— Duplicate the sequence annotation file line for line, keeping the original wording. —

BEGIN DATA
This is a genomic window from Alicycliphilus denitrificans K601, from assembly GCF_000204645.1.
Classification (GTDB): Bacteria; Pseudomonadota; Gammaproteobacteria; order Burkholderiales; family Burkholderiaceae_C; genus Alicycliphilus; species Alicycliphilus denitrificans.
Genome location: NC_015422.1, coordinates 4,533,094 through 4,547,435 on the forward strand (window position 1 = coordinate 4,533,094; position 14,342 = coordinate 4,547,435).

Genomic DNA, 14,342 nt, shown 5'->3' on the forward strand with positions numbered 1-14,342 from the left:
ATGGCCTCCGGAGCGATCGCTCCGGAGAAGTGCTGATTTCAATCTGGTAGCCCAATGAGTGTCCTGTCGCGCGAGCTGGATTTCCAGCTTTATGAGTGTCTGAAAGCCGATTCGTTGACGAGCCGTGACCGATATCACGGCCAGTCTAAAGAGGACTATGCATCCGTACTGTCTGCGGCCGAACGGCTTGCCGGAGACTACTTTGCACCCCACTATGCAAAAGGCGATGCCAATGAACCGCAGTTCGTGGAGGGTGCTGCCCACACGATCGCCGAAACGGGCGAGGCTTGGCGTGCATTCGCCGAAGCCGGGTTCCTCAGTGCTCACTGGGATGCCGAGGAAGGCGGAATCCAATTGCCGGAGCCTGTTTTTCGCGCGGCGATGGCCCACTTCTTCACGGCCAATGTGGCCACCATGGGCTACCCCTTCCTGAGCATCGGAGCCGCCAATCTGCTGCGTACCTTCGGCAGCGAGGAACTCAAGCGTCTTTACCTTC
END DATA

This is a genomic window from Alicycliphilus denitrificans K601, from assembly GCF_000204645.1.
Classification (GTDB): Bacteria; Pseudomonadota; Gammaproteobacteria; order Burkholderiales; family Burkholderiaceae_C; genus Alicycliphilus; species Alicycliphilus denitrificans.
Genome location: NC_015422.1, coordinates 4,533,094 through 4,547,435 on the forward strand (window position 1 = coordinate 4,533,094; position 14,342 = coordinate 4,547,435).

Genomic DNA, 14,342 nt, shown 5'->3' on the forward strand with positions numbered 1-14,342 from the left:
ATGGCCTCCGGAGCGATCGCTCCGGAGAAGTGCTGATTTCAATCTGGTAGCCCAATGAGTGTCCTGTCGCGCGAGCTGGATTTCCAGCTTTATGAGTGTCTGAAAGCCGATTCGTTGACGAGCCGTGACCGATATCACGGCCAGTCTAAAGAGGACTATGCATCCGTACTGTCTGCGGCCGAACGGCTTGCCGGAGACTACTTTGCACCCCACTATGCAAAAGGCGATGCCAATGAACCGCAGTTCGTGGAGGGTGCTGCCCACACGATCGCCGAAACGGGCGAGGCTTGGCGTGCATTCGCCGAAGCCGGGTTCCTCAGTGCTCACTGGGATGCCGAGGAAGGCGGAATCCAATTGCCGGAGCCTGTTTTTCGCGCGGCGATGGCCCACTTCTTCACGGCCAATGTGGCCACCATGGGCTACCCCTTCCTGAGCATCGGAGCCGCCAATCTGCTGCGTACCTTCGGCAGCGAGGAACTCAAGCGTCTTTACCTTC